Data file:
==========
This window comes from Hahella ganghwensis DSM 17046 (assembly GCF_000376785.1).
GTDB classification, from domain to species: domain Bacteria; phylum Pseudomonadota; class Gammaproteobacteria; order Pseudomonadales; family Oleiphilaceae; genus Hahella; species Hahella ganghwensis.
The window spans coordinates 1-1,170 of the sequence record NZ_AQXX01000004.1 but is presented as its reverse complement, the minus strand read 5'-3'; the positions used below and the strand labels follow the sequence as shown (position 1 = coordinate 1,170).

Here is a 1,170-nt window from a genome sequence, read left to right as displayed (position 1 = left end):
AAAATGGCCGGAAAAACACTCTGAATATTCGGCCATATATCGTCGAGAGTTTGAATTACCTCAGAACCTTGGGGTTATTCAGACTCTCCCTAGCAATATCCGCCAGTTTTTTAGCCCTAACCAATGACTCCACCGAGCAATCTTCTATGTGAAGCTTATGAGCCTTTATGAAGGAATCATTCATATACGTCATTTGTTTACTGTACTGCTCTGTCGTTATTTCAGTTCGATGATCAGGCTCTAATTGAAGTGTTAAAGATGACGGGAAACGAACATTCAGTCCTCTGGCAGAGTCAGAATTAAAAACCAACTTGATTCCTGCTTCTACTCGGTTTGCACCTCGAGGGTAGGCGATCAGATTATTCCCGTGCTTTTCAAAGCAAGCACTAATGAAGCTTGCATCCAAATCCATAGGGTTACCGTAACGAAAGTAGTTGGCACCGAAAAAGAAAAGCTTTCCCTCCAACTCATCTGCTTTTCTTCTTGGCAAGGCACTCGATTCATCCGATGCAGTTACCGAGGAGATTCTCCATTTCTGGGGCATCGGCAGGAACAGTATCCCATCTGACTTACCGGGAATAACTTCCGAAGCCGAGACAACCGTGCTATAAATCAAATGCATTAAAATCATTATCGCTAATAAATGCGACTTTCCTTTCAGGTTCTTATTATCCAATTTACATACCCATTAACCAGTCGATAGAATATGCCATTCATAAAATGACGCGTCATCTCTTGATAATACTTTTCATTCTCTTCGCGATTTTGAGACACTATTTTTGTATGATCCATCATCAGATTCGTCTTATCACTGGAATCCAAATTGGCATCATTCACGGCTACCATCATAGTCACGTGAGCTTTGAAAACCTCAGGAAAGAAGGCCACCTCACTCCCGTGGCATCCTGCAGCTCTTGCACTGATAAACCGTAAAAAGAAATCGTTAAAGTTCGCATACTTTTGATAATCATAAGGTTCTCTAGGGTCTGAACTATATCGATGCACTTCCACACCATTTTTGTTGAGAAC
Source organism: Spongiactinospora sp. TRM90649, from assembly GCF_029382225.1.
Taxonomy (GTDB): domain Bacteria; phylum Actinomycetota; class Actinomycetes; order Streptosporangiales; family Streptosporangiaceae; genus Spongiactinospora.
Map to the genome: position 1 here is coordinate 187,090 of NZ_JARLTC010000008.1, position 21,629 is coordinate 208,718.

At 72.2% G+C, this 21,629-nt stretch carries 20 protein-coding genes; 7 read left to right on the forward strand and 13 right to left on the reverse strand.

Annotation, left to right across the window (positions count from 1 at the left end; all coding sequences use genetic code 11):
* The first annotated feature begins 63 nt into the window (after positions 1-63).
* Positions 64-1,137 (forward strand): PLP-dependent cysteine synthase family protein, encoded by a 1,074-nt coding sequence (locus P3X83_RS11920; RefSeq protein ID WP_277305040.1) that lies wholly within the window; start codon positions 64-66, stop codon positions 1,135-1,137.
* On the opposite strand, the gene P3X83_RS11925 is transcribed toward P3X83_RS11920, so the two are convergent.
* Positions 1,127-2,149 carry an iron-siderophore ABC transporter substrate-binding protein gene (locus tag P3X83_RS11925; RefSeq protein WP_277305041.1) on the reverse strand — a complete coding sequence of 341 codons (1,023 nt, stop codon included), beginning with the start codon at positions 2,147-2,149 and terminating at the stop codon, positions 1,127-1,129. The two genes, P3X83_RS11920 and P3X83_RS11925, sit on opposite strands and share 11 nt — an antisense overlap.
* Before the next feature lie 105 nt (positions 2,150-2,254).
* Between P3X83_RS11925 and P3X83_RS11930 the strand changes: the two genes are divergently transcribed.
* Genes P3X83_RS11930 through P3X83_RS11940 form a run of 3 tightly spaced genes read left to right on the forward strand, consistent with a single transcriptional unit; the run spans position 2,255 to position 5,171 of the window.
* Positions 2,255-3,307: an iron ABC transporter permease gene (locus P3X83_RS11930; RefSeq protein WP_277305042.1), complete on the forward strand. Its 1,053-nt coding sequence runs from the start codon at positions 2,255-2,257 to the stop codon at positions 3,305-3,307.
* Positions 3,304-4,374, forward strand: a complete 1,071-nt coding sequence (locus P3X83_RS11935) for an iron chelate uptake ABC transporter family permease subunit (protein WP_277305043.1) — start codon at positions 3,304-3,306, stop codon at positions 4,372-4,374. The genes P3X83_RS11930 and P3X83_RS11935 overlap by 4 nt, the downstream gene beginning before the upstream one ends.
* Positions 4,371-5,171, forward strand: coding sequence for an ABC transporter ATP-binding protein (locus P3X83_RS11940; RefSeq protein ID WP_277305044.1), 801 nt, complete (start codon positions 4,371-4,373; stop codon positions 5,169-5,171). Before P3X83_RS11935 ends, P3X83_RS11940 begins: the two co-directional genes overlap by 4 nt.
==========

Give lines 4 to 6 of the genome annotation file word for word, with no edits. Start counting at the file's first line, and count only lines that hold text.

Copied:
Here is a 1,170-nt window from a genome sequence, read left to right as displayed (position 1 = left end):
AAAATGGCCGGAAAAACACTCTGAATATTCGGCCATATATCGTCGAGAGTTTGAATTACCTCAGAACCTTGGGGTTATTCAGACTCTCCCTAGCAATATCCGCCAGTTTTTTAGCCCTAACCAATGACTCCACCGAGCAATCTTCTATGTGAAGCTTATGAGCCTTTATGAAGGAATCATTCATATACGTCATTTGTTTACTGTACTGCTCTGTCGTTATTTCAGTTCGATGATCAGGCTCTAATTGAAGTGTTAAAGATGACGGGAAACGAACATTCAGTCCTCTGGCAGAGTCAGAATTAAAAACCAACTTGATTCCTGCTTCTACTCGGTTTGCACCTCGAGGGTAGGCGATCAGATTATTCCCGTGCTTTTCAAAGCAAGCACTAATGAAGCTTGCATCCAAATCCATAGGGTTACCGTAACGAAAGTAGTTGGCACCGAAAAAGAAAAGCTTTCCCTCCAACTCATCTGCTTTTCTTCTTGGCAAGGCACTCGATTCATCCGATGCAGTTACCGAGGAGATTCTCCATTTCTGGGGCATCGGCAGGAACAGTATCCCATCTGACTTACCGGGAATAACTTCCGAAGCCGAGACAACCGTGCTATAAATCAAATGCATTAAAATCATTATCGCTAATAAATGCGACTTTCCTTTCAGGTTCTTATTATCCAATTTACATACCCATTAACCAGTCGATAGAATATGCCATTCATAAAATGACGCGTCATCTCTTGATAATACTTTTCATTCTCTTCGCGATTTTGAGACACTATTTTTGTATGATCCATCATCAGATTCGTCTTATCACTGGAATCCAAATTGGCATCATTCACGGCTACCATCATAGTCACGTGAGCTTTGAAAACCTCAGGAAAGAAGGCCACCTCACTCCCGTGGCATCCTGCAGCTCTTGCACTGATAAACCGTAAAAAGAAATCGTTAAAGTTCGCATACTTTTGATAATCATAAGGTTCTCTAGGGTCTGAACTATATCGATGCACTTCCACACCATTTTTGTTGAGAAC
Source organism: Spongiactinospora sp. TRM90649, from assembly GCF_029382225.1.